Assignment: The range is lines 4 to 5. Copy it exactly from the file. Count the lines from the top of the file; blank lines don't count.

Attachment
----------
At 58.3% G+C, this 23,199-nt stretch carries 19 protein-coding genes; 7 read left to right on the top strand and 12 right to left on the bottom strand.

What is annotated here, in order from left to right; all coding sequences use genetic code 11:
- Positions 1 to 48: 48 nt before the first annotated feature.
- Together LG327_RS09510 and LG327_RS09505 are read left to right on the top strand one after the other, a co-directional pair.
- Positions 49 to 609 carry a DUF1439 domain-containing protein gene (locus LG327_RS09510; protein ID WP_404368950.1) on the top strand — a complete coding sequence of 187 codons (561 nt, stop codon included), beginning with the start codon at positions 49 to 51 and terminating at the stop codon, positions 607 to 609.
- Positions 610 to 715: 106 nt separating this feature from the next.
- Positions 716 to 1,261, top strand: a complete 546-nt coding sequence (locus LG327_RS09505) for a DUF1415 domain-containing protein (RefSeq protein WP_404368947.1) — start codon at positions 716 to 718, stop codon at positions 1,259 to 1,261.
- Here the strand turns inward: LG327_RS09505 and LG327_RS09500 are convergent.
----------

- Together LG327_RS09510 and LG327_RS09505 are read left to right on the top strand one after the other, a co-directional pair.
- Positions 49 to 609 carry a DUF1439 domain-containing protein gene (locus LG327_RS09510; protein ID WP_404368950.1) on the top strand — a complete coding sequence of 187 codons (561 nt, stop codon included), beginning with the start codon at positions 49 to 51 and terminating at the stop codon, positions 607 to 609.